ILO teams up with NGOs to reduce HIV/AIDS infection in Kyela District
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INTERNATIONAL Labour Organisation (ILO) National Project Coordinator (HIV/AIDS), Ms Getrude Sima

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A CROSS section of girls who are beneficiaries of the International Labour Funding (ILO) funding through Kyela District council have offered a piece of advice to other girls in the district and across the country to form groups and confidently seek loans from various sources if they indeed want to transform their lives.

The International Labour Organisation (ILO) in Tanzania has teamed up with NonGovernmental Organisations in Kyela under the SAUTI Project to fight HIV/AIDS through scaling up evidence-based economic strengthening interventions to vulnerable adolescent girls and young women as a way of accelerating efforts to achieve an AIDS-free generation.

The girls, who benefit from the programme, said by forming groups, they have enjoyed free trainings on entrepreneurship skills, family planning and birth control as well as proper means of accessing loans, boosting business capital and proper utilisation of both social and economic opportunities.

Speaking to ‘the Daily News’ yesterday, some of the girls, who have been supported through SAUTI programme, said they have managed to start up various businesses after getting training and loans from ILO through the district council.

“We were informed by the economic empowerment workers from Kiota Women’s Health and Development (KIWOHEDE) on the importance of forming groups and attending trainings on entrepreneurship, family planning, HIV/AIDS preventing measures and many others. We were also encouraged to live our dreams and make sure we work hard to fulfill them,” said one of the beneficiaries, Ms Eva Ngalaba.

According to Ms Ngalaba, she joined Umoja group along with other younger girls and that her group managed to get a loan amounting to 3m/-. “From our group, seven of us got 427,000/- each and we have started different small scale businesses to support our lives,” she said.

Ms Ngalaba who operates a small ‘kiosk’ said so far her capital has increased from 427,000/- to around 900,000/Ms Suma Mwambene, who operates a coffee shop, said ILO supported her group of six girls with 2.5m/- in March, 2017.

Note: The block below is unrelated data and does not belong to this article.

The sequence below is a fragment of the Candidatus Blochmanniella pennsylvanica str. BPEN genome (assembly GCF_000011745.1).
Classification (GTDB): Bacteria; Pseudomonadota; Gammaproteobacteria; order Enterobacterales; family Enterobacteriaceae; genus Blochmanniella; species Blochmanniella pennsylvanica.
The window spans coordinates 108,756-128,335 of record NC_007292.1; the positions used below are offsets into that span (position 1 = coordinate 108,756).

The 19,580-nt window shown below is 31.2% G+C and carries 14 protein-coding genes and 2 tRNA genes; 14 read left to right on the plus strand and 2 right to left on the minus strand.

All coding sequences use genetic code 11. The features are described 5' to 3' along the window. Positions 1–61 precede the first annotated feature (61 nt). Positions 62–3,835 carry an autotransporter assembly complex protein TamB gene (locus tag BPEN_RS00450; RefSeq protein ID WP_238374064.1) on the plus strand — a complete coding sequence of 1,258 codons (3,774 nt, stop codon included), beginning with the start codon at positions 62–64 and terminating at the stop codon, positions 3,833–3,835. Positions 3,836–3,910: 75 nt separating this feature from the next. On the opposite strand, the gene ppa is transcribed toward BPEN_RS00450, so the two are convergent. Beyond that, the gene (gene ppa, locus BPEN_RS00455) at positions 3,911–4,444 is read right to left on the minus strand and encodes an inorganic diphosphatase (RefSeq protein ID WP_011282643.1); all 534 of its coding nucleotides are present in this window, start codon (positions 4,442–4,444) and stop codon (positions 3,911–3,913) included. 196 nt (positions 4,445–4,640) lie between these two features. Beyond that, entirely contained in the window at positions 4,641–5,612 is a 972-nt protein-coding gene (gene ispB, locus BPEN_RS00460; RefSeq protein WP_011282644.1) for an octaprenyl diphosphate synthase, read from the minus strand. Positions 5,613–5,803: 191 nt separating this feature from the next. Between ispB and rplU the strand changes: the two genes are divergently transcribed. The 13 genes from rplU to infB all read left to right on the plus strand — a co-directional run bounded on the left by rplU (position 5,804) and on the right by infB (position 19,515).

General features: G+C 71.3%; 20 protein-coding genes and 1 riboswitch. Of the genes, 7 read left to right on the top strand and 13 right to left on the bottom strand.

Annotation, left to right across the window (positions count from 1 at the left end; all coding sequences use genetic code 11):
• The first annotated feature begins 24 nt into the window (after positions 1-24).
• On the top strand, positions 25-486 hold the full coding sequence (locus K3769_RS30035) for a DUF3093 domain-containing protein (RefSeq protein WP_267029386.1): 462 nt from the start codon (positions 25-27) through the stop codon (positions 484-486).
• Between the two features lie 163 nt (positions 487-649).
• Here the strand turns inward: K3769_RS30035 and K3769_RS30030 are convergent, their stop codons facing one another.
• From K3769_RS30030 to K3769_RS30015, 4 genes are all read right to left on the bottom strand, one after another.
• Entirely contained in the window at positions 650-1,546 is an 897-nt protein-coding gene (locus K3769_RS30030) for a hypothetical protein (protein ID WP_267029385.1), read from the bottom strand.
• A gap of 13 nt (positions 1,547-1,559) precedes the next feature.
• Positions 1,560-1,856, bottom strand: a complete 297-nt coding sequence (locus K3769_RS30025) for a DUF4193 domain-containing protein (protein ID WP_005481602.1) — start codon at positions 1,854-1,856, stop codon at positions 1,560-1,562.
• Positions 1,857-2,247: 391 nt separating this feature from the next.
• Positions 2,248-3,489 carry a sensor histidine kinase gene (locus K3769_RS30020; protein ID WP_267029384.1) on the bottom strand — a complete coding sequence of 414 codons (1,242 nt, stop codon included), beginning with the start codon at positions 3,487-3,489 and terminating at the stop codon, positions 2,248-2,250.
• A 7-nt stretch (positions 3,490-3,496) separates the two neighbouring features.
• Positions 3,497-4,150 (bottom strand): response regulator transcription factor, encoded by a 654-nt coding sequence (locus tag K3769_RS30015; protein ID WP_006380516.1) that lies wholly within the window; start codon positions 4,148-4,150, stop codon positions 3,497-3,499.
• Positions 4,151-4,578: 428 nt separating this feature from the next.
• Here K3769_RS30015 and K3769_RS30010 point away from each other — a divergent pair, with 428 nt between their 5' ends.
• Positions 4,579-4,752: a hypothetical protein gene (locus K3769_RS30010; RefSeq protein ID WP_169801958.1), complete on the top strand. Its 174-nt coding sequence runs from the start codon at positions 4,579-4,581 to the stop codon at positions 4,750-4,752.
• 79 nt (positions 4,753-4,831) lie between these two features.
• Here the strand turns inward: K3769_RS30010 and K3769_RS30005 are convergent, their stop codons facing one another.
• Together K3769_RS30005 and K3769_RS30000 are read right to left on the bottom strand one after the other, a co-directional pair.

She said each member received 410,000/-which enabled them to start various businesses. Ms Mwambene asked other girls across the country to join forces by forming groups that will enable them acquire loans easily and start up their own businesses.

Moreover, Ms Angel Banda said the loan from ILO enabled her to establish a hair-cutting sa loon, which brings her 5000/- per day. “I started this business with a capital of 320,000/- from ILO loan through the district council. Today my business has grown bigger, and thus I make 150,000/- a month as profit,” she said.

According to the 21-year old Ms Banda, she is realising her dreams because she made the right decision to join a group that enabled her to acquire the loan that has helped change her life for the better.

Another girl, Emile Mwile said her capital has been growing from time to time since she acquired a loan from ILO through the district council. She said before getting a loan, she had invested only 20,000/- in mobile phone chipcards business, but after receiving 166,000/- loan, she has opened an office as M-Pesa agent.

“Things have changed, I get between 80,000/- and 90,000/- from this business every month, I am optimistic that in the near future, my business will grow more and more,” she noted.

Earlier, giving the scope of the SAUTI project in Kyela, Ms Lilian Kisanga, a Social and economic empowerment specialist, under SAUTI project said the programme has proved to be positive for HIV intervention because under this programme, most of the girls are busy with income generating activities which are freeing them from engaging into risky behaviours.

“There is a notable transformation from this type of intervention. With ILO support, here in Kyela, a total of 12 groups have accessed loan amounting 29.5m/- which was disbursed into three phases since February this year.

Giving the arrangement on how they execute the project, Miss Kisanga says as part of the DREAMS initiatives, they earlier mobilised girls to form groups and later trained them on economic issues, gender and entrepreneurship skills and other risk behaviors so that they understand their role and manage to at least accomplish their goals through their own business by identifying opportunities from which they can earn their living by starting income generating activities.

“We give them opportunities to first plan their own business plan, identify potential areas that need improvements and also ensure they get registered under the municipal by laws as a pre requirement to access loan.

As part of the SAUTI Project portfolio, the economic strengthening intervention and revolving funds support for vulnerable adolescent girls and young women (vAGYW) is implemented by Jhpiego in partnership with Pact, EngenderHealth and Kyela District Council with Support from ILO and USAID through the U.S. Government’s PEPFAR under the DREAMS initiatives.

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